[Reprinted with permission of Which-50]
Hundreds of thousands of Australians are circumventing a suppression order issued by the Victorian County Court in a high-profile criminal case. Thousands more Australians appear to be directly in breach of the order, according to an analysis of web and social media data conducted by Which-50.
The order was issued this year by the Victorian County Court, and remains in place as a second trial — involving the same defendant but with different charges — is scheduled for March next year.
Suppression orders, which are more common in Australia than in jurisdictions like the US for instance, are designed to ensure cases are not prejudiced by media reporting. This is done both so that the defendant gets a fair trial and so the victims get to have their story heard in court. Indeed, in this case, prosecutors requested the suppression order.
The current case involves an Australian with a high profile internationally.
The reaction of Australian internet users raises questions about the effectiveness of such orders, while media companies also argue such orders are hostile to press freedom.
More than 150,000 Australians (and likely many more) have sought out and read details of the verdict in the high-profile criminal matter.
Data provided to Which-50 by several US-based sites reveals that 24 hours after publication those sites generated more than 300,000 views — of which 51 per cent were from Australian IP addresses. Some of these sites provided their data on the basis of anonymity. For legal reasons, Which-50 cannot identify any of the sites, even those who were willing to share the data publicly.
They do not represent the largest media brands to have published details of the case, suggesting the number of Australians who are following the news on overseas sites is much higher.
Furthermore, an analysis of Australian tweets by KINSHIP DIGITAL commissioned by Which-50 identified more than 2500 Twitter users who have shared tweets naming the individual at the heart of the case, and linking to stories in local and overseas media.
The actual number is likely to be much higher. In the Kinship Report, the authors note, “This report is based upon filtering the Twitter firehose for retweets from people self-declared to be from Australia, either in their bio or from tweet location. This is always an underestimate and can be a very significant underestimate — up to 80 per cent of tweets are often not identified with any form of location data.”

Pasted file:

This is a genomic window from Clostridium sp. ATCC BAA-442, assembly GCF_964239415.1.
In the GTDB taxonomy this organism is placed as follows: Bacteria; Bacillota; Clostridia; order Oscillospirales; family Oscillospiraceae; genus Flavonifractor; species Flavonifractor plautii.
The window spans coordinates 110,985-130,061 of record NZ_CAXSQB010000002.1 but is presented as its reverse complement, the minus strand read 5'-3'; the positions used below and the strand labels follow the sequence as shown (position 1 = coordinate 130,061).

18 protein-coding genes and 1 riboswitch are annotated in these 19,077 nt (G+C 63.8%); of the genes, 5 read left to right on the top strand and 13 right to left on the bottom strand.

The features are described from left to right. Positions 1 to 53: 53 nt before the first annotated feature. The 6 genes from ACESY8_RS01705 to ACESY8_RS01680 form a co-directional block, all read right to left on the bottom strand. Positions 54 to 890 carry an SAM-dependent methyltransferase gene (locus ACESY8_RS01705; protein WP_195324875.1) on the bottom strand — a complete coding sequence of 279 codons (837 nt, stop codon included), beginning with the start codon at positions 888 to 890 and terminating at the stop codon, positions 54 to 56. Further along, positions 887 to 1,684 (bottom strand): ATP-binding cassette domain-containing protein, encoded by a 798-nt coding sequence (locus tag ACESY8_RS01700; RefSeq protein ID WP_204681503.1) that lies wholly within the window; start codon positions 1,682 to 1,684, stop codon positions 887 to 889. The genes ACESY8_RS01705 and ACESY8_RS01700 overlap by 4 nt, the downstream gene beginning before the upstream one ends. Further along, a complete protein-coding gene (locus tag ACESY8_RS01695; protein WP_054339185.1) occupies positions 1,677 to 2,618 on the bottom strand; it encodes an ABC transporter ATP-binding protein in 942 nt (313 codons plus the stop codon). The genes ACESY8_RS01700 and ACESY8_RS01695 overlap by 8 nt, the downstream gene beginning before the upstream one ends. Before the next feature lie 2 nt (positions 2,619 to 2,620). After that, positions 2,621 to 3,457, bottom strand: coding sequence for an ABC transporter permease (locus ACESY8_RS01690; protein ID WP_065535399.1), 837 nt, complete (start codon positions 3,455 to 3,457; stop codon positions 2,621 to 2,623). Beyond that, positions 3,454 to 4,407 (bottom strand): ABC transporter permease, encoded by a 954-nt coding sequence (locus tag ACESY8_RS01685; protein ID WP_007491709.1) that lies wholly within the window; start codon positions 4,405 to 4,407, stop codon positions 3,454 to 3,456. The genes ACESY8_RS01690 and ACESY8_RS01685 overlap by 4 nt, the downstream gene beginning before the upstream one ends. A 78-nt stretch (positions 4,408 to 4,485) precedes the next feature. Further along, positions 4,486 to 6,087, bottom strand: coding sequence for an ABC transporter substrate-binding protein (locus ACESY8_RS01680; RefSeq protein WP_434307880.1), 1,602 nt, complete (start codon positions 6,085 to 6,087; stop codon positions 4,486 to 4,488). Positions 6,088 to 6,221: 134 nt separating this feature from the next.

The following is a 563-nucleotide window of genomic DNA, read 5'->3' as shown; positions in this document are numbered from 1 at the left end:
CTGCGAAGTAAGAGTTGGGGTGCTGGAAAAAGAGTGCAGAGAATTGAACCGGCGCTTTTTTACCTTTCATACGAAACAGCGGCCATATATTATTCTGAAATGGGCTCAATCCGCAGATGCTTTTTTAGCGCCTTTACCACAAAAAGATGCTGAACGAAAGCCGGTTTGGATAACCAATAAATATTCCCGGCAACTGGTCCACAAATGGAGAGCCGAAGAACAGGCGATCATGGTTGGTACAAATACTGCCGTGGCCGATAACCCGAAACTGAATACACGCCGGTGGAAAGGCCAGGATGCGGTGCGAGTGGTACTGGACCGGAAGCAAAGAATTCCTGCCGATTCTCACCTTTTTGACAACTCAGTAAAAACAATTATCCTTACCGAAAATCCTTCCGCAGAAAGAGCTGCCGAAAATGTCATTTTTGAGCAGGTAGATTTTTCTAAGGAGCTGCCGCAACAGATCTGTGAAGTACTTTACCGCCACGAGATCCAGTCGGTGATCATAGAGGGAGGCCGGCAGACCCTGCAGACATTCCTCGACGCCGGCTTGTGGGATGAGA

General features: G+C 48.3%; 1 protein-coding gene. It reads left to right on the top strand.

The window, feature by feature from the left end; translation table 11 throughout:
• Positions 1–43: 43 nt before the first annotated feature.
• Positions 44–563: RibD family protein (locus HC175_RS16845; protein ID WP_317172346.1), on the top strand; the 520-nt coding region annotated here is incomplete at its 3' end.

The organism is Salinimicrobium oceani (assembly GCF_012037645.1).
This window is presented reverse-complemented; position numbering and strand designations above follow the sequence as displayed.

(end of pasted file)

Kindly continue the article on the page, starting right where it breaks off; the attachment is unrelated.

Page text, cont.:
All of the tweets we reviewed had a potential reach in the tens of thousands, and six of the top twenty had a potential reach of over a million users each.
The Kinship analysis also provides additional context. “They show that most of the activity was in retweets, and that each retweet was Liked on average about two times, and these ‘Likes’ were for the negative tweets almost exclusively. It also appears that both genders were equally active in spreading the bad news.”
Not all the tweets naming the individual subject to the suppression order pointed to stories about the verdict. However, six out of the top 20 did. The others mostly pointed to associated stories.
The actions of the Australian tweeters and retweeters would appear to be a direct breach of the suppression order, placing both the original tweeters and subsequent retweeters in legal peril.
On other sites, such a Facebook or Linkedin, merely “liking” a post linking to the story might create a legal headache.
Which-50 has chosen not to name either the individuals, the publications or the Twitter handles involved due to the suppression order.
Large global media companies with operations in Australia have adhered to the suppression order, while some have reported on the ban itself.